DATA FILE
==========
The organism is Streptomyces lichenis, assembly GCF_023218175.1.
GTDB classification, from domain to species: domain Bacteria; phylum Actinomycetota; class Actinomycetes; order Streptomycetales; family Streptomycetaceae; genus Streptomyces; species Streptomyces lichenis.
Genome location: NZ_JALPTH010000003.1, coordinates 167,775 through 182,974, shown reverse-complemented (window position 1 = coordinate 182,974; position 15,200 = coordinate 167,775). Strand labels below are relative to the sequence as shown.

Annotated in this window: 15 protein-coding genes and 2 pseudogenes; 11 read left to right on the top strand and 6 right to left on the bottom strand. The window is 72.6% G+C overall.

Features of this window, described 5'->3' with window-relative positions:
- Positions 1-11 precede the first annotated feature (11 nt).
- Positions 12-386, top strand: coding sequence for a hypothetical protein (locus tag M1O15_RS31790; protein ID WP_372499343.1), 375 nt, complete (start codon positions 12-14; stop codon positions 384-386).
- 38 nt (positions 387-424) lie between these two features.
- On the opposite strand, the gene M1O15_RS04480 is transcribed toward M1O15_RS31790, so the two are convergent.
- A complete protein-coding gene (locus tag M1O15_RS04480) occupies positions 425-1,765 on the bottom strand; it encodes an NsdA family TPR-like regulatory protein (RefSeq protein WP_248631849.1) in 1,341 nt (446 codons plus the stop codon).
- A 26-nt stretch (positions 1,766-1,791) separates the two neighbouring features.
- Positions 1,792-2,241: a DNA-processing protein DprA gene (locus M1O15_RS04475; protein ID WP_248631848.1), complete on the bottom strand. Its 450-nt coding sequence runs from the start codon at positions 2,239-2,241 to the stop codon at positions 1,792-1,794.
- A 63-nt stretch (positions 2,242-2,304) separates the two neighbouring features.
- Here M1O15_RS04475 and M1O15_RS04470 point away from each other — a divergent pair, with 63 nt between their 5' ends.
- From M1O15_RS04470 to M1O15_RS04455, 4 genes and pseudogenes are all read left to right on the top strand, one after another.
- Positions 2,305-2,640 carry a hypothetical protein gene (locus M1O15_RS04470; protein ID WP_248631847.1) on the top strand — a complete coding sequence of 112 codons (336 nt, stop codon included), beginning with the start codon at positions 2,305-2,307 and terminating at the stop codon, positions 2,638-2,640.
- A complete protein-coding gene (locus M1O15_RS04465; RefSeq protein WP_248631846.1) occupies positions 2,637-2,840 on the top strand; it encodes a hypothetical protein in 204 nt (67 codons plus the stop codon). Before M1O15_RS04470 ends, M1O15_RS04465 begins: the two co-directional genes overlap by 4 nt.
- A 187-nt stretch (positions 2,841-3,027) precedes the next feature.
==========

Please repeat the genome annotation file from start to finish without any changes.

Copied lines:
The organism is Streptomyces lichenis, assembly GCF_023218175.1.
GTDB classification, from domain to species: domain Bacteria; phylum Actinomycetota; class Actinomycetes; order Streptomycetales; family Streptomycetaceae; genus Streptomyces; species Streptomyces lichenis.
Genome location: NZ_JALPTH010000003.1, coordinates 167,775 through 182,974, shown reverse-complemented (window position 1 = coordinate 182,974; position 15,200 = coordinate 167,775). Strand labels below are relative to the sequence as shown.

Annotated in this window: 15 protein-coding genes and 2 pseudogenes; 11 read left to right on the top strand and 6 right to left on the bottom strand. The window is 72.6% G+C overall.

Features of this window, described 5'->3' with window-relative positions:
- Positions 1-11 precede the first annotated feature (11 nt).
- Positions 12-386, top strand: coding sequence for a hypothetical protein (locus tag M1O15_RS31790; protein ID WP_372499343.1), 375 nt, complete (start codon positions 12-14; stop codon positions 384-386).
- 38 nt (positions 387-424) lie between these two features.
- On the opposite strand, the gene M1O15_RS04480 is transcribed toward M1O15_RS31790, so the two are convergent.
- A complete protein-coding gene (locus tag M1O15_RS04480) occupies positions 425-1,765 on the bottom strand; it encodes an NsdA family TPR-like regulatory protein (RefSeq protein WP_248631849.1) in 1,341 nt (446 codons plus the stop codon).
- A 26-nt stretch (positions 1,766-1,791) separates the two neighbouring features.
- Positions 1,792-2,241: a DNA-processing protein DprA gene (locus M1O15_RS04475; protein ID WP_248631848.1), complete on the bottom strand. Its 450-nt coding sequence runs from the start codon at positions 2,239-2,241 to the stop codon at positions 1,792-1,794.
- A 63-nt stretch (positions 2,242-2,304) separates the two neighbouring features.
- Here M1O15_RS04475 and M1O15_RS04470 point away from each other — a divergent pair, with 63 nt between their 5' ends.
- From M1O15_RS04470 to M1O15_RS04455, 4 genes and pseudogenes are all read left to right on the top strand, one after another.
- Positions 2,305-2,640 carry a hypothetical protein gene (locus M1O15_RS04470; protein ID WP_248631847.1) on the top strand — a complete coding sequence of 112 codons (336 nt, stop codon included), beginning with the start codon at positions 2,305-2,307 and terminating at the stop codon, positions 2,638-2,640.
- A complete protein-coding gene (locus M1O15_RS04465; RefSeq protein WP_248631846.1) occupies positions 2,637-2,840 on the top strand; it encodes a hypothetical protein in 204 nt (67 codons plus the stop codon). Before M1O15_RS04470 ends, M1O15_RS04465 begins: the two co-directional genes overlap by 4 nt.
- A 187-nt stretch (positions 2,841-3,027) precedes the next feature.